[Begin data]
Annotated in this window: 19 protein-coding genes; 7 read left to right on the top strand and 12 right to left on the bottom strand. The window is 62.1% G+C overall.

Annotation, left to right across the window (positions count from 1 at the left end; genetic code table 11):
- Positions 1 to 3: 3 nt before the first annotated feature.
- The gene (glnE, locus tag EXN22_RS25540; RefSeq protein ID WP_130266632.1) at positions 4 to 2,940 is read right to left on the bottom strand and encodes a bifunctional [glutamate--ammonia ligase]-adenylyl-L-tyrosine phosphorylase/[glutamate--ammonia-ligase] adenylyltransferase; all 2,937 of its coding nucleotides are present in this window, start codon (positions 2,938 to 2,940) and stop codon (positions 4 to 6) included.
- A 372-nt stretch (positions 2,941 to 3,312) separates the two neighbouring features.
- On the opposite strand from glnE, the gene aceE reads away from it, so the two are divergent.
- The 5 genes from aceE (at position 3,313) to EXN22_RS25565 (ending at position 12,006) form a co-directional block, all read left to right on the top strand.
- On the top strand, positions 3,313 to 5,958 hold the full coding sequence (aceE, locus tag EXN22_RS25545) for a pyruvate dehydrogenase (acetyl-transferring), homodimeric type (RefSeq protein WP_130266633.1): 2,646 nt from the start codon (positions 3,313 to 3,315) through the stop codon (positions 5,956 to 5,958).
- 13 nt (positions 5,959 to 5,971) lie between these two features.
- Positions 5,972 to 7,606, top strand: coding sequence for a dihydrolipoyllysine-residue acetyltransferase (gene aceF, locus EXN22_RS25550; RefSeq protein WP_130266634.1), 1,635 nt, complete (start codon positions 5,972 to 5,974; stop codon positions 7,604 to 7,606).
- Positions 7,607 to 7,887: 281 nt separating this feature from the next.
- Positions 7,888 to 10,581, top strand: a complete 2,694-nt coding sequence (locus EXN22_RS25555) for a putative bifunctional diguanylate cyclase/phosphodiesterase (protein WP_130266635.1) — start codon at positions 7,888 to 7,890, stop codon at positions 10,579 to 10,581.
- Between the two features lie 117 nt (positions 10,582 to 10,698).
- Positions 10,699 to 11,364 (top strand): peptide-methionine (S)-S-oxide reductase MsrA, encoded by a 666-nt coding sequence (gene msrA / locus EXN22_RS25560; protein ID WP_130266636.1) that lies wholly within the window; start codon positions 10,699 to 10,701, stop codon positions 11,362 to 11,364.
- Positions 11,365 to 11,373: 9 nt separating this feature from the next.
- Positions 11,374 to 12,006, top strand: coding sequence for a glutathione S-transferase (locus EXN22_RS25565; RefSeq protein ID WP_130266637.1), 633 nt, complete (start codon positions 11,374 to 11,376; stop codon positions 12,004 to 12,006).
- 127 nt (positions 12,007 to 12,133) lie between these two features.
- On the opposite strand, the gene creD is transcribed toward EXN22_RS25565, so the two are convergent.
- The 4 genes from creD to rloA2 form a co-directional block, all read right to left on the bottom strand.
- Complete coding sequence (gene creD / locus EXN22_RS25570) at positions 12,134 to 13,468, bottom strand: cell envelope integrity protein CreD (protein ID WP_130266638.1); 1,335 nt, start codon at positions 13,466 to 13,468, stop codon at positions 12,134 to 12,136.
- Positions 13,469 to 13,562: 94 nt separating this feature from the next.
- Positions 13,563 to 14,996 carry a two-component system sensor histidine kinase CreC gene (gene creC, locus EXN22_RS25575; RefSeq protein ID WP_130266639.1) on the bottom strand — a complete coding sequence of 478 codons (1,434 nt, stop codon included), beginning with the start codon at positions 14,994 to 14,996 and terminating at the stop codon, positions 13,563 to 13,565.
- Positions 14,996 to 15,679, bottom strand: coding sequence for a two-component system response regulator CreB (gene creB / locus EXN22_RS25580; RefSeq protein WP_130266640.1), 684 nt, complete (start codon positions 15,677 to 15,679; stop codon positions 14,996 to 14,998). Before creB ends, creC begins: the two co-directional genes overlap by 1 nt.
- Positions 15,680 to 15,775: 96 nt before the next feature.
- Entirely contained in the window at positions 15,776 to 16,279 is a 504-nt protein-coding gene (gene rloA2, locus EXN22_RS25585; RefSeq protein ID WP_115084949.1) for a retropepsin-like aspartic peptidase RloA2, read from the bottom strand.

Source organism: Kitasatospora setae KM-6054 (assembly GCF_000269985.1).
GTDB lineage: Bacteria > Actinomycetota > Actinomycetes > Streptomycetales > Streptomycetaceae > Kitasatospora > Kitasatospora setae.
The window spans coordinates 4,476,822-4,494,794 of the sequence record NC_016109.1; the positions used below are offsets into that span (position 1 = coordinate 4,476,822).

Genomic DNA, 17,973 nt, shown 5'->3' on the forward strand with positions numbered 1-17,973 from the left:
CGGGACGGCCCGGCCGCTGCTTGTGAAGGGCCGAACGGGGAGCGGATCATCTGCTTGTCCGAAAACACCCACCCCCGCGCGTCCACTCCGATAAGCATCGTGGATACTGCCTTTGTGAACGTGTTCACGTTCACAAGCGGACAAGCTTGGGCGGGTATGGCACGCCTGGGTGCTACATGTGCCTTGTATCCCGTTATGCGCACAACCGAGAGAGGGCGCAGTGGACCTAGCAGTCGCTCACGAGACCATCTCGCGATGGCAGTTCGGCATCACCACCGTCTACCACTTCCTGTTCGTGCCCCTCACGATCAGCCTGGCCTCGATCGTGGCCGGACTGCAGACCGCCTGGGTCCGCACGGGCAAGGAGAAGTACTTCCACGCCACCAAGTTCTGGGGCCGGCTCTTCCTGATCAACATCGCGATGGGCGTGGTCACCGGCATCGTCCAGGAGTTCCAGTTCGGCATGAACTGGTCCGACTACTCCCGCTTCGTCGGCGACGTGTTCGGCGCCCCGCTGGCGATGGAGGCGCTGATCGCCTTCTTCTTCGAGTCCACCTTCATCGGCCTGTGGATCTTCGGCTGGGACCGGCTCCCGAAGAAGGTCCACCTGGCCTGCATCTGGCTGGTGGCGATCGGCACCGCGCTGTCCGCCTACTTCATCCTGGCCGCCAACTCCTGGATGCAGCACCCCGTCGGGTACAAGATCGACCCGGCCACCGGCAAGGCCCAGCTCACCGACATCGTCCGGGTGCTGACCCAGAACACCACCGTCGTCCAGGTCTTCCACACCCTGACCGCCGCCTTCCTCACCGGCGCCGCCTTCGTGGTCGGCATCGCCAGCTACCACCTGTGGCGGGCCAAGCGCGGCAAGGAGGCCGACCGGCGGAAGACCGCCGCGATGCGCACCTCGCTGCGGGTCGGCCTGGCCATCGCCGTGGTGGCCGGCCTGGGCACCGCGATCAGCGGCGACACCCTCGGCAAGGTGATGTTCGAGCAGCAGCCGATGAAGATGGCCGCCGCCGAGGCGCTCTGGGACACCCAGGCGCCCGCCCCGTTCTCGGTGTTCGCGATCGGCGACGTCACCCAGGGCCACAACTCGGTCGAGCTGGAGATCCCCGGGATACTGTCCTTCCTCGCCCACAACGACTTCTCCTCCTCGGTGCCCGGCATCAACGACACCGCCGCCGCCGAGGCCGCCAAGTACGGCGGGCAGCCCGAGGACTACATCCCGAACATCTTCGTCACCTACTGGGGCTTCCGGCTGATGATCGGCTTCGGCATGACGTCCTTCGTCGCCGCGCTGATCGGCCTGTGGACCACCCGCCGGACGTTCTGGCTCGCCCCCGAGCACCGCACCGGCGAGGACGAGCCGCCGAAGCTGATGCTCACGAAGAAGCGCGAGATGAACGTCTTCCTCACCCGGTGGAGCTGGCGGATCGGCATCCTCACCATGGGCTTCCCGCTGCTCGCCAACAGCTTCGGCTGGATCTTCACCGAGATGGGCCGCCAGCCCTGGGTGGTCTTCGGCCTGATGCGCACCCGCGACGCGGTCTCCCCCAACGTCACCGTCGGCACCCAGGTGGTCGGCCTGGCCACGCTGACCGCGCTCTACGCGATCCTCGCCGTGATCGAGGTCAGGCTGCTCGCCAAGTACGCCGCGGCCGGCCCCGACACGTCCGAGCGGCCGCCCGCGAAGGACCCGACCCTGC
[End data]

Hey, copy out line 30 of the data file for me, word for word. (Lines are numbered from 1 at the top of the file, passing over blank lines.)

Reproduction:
CGGGACGGCCCGGCCGCTGCTTGTGAAGGGCCGAACGGGGAGCGGATCATCTGCTTGTCCGAAAACACCCACCCCCGCGCGTCCACTCCGATAAGCATCGTGGATACTGCCTTTGTGAACGTGTTCACGTTCACAAGCGGACAAGCTTGGGCGGGTATGGCACGCCTGGGTGCTACATGTGCCTTGTATCCCGTTATGCGCACAACCGAGAGAGGGCGCAGTGGACCTAGCAGTCGCTCACGAGACCATCTCGCGATGGCAGTTCGGCATCACCACCGTCTACCACTTCCTGTTCGTGCCCCTCACGATCAGCCTGGCCTCGATCGTGGCCGGACTGCAGACCGCCTGGGTCCGCACGGGCAAGGAGAAGTACTTCCACGCCACCAAGTTCTGGGGCCGGCTCTTCCTGATCAACATCGCGATGGGCGTGGTCACCGGCATCGTCCAGGAGTTCCAGTTCGGCATGAACTGGTCCGACTACTCCCGCTTCGTCGGCGACGTGTTCGGCGCCCCGCTGGCGATGGAGGCGCTGATCGCCTTCTTCTTCGAGTCCACCTTCATCGGCCTGTGGATCTTCGGCTGGGACCGGCTCCCGAAGAAGGTCCACCTGGCCTGCATCTGGCTGGTGGCGATCGGCACCGCGCTGTCCGCCTACTTCATCCTGGCCGCCAACTCCTGGATGCAGCACCCCGTCGGGTACAAGATCGACCCGGCCACCGGCAAGGCCCAGCTCACCGACATCGTCCGGGTGCTGACCCAGAACACCACCGTCGTCCAGGTCTTCCACACCCTGACCGCCGCCTTCCTCACCGGCGCCGCCTTCGTGGTCGGCATCGCCAGCTACCACCTGTGGCGGGCCAAGCGCGGCAAGGAGGCCGACCGGCGGAAGACCGCCGCGATGCGCACCTCGCTGCGGGTCGGCCTGGCCATCGCCGTGGTGGCCGGCCTGGGCACCGCGATCAGCGGCGACACCCTCGGCAAGGTGATGTTCGAGCAGCAGCCGATGAAGATGGCCGCCGCCGAGGCGCTCTGGGACACCCAGGCGCCCGCCCCGTTCTCGGTGTTCGCGATCGGCGACGTCACCCAGGGCCACAACTCGGTCGAGCTGGAGATCCCCGGGATACTGTCCTTCCTCGCCCACAACGACTTCTCCTCCTCGGTGCCCGGCATCAACGACACCGCCGCCGCCGAGGCCGCCAAGTACGGCGGGCAGCCCGAGGACTACATCCCGAACATCTTCGTCACCTACTGGGGCTTCCGGCTGATGATCGGCTTCGGCATGACGTCCTTCGTCGCCGCGCTGATCGGCCTGTGGACCACCCGCCGGACGTTCTGGCTCGCCCCCGAGCACCGCACCGGCGAGGACGAGCCGCCGAAGCTGATGCTCACGAAGAAGCGCGAGATGAACGTCTTCCTCACCCGGTGGAGCTGGCGGATCGGCATCCTCACCATGGGCTTCCCGCTGCTCGCCAACAGCTTCGGCTGGATCTTCACCGAGATGGGCCGCCAGCCCTGGGTGGTCTTCGGCCTGATGCGCACCCGCGACGCGGTCTCCCCCAACGTCACCGTCGGCACCCAGGTGGTCGGCCTGGCCACGCTGACCGCGCTCTACGCGATCCTCGCCGTGATCGAGGTCAGGCTGCTCGCCAAGTACGCCGCGGCCGGCCCCGACACGTCCGAGCGGCCGCCCGCGAAGGACCCGACCCTGC